It is 1891, and Sherlock Holmes and Professor Moriarty have just had their confrontation at the side of the Reichenbach Falls. The novel opens with a brief account of a murder in London before joining our narrator, who identifies himself as Pinkerton agent Frederick Chase, at the Meiringen police station. He tells us that he is on the trail of an American crime boss named Clarence Devereux. It seems that Devereux was planning to join forces with Moriarty. Chase was trying to prevent such a merger, and now he wants to take the opportunity to put a stop to Devereux’s activities in London for good. He teams up with Scotland Yard detective Athelney Jones – a name recognizable to readers of The Sign of Four. Jones and Chase go back to London, where they follow a grisly trail to unmask Devereaux. Jones attempts to fill the gap left by the loss of Sherlock Holmes, with Chase as his Watson. But Chase has his own agenda, and things are much more complicated than they appear.

This is another book that I’ve had on my shelves for a long, long time. It was a selection from the Mysterious Bookshop’s Historical & Traditional Crime Club. I think it was the first book I received, actually. At the time, I hadn’t yet read House of Silk, so I put this book on the shelf. I eventually that one from the library, but found it rather darker than I was expecting, and I wasn’t in a hurry to drop back into that particular vision of Victorian London.

As it happens, the subject matter in this book was easier for me to handle, but there’s a twist in the book that I found more irritating than thrilling. Plus, queer coding a villain (along with our narrator letting us know that he “had seen his type many times before and felt revolted”) feels like a cheap shot.

Source: Purchased from the Mysterious Bookshop (New York, NY)
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Geek Girls Unite by Leslie Simon

Geek Girls Unite: How Fangirls, Bookworms, Indie Chicks, and Other Misfits Are Taking Over the WorldGeek Girls Unite: How Fangirls, Bookworms, Indie Chicks, and Other Misfits Are Taking Over the World by Leslie Simon
My rating: 1 of 5 stars

Once upon a time, to be labeled a “geek” was a fate worse than death. It meant you were an outcast. A loser. Destined for a solitary existence where a twelve-sided die would provide you with the only action you’d ever know. However, over the past decade or so, four-eyed social pariahs have been waging a quiet — yet powerful — revolt.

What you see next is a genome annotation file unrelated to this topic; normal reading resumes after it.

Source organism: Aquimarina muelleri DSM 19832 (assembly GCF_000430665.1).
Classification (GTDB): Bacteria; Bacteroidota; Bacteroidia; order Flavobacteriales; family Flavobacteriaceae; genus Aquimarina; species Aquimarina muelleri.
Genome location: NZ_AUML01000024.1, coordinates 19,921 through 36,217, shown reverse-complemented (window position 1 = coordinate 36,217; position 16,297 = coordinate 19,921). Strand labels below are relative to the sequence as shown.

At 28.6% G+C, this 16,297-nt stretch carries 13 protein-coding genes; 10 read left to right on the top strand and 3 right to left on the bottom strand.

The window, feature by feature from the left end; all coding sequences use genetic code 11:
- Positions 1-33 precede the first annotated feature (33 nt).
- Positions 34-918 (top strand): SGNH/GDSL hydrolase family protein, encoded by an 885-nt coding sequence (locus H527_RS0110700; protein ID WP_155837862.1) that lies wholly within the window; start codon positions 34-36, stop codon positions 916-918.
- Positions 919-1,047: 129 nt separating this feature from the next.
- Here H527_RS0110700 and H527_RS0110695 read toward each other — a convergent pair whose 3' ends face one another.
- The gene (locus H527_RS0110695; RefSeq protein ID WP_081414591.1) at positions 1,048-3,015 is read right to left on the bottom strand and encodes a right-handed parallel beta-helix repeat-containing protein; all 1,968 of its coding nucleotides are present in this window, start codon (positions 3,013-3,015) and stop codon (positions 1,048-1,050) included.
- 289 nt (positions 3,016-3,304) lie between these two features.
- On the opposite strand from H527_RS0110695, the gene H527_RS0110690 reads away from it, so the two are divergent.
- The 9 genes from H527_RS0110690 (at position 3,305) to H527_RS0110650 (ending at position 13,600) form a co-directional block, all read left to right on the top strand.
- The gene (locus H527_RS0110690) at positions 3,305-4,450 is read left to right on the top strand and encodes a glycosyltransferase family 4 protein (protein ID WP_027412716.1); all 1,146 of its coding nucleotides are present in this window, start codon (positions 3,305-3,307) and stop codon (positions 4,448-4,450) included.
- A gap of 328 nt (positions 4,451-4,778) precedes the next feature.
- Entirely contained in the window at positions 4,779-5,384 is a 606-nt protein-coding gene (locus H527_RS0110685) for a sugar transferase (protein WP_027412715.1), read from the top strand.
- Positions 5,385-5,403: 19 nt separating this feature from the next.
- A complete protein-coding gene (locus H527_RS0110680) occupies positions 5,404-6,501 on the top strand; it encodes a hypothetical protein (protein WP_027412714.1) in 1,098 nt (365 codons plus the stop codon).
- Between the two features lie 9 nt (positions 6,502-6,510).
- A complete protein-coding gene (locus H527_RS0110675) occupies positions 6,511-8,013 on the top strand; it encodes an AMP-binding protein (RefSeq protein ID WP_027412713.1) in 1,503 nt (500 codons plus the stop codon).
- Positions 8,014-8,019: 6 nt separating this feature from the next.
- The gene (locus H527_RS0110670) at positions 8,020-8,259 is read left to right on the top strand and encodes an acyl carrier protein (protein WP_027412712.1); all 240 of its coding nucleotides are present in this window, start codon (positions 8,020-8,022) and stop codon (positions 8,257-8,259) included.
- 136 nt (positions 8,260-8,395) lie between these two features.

Over the course of this relatively-slim volume, Simon describes the “Fangirl Geek”, “Literary Geek”, “Film Geek”, “Music Geek”, “Funny-Girl Geek”, “Domestic Goddess Geek”, and a handful of others lumped into “Miscellaneous Geek”. For each type that gets a whole chapter, there is a quiz for the reader to test her own category knowledge, a “character sketch” of personality traits, a “Geek Mythology” section recounting relevant historical events and people, a “Geek Goddesses” section of short biographies of celebrities who fit the particular type, a list of “Frenemies” to beware of, and a “Geek Love” section describing the type of guy who would be a perfect match for the girl who identifies herself as a Fangirl/Literary/Film/etc Geek.

It’s a fun idea, and the Mythology and Goddesses portions are the best part of the book. Unfortunately, they’re weighed down by the snarky jabs in both the “Frenemies” lists and the quiz sections, and occasionally in the opening “character sketch”. But it was the “Geek Love” bit in each chapter that really left me mystified. It just seemed completely unnecessary. If the overarching theme of the book is “Hey, Geeky Girl, find yourself in this book and take pride in your quirks!”, then what is the relevance of several pages on What Kind of Guy You Should be Looking For? The idea that the reader might not be looking for a guy at all is never even suggested. Apparently, all girl geeks are heterosexual.

I had such high hopes for this book, which just makes it doubly disappointing. I made it my first read of the new year, thinking that it would help set a tone of empowerment and pride. I finished it mostly because I didn’t want to DNF the very first book I was reading for the TBR Pile Challenge.

Source: This book has been sitting on my shelves for years. I’m honestly not sure if I bought it, was given it as a gift, or picked it up at a conference as a freebie.

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Reading the Canon 2018

Along with the challenges I signed up for, I set a goal for myself to read the four novels and 56 short stories of the Canon in 2018. I went through my handy single-volume, 1122-page Doubleday and divided it over the year. The way it worked out, I’ll be reading A Study in Scarlet in January, The Sign of Four in February, Adventures of Sherlock Holmes in March and April, Memoirs of Sherlock Holmes in April, May, and early June, The Return of Sherlock Holmes in June and July, The Hound of the Baskervilles in August, The Valley of Fear in September and into October, His Last Bow in October and November, and finishing out the year with The Case Book of Sherlock Holmes in November and December.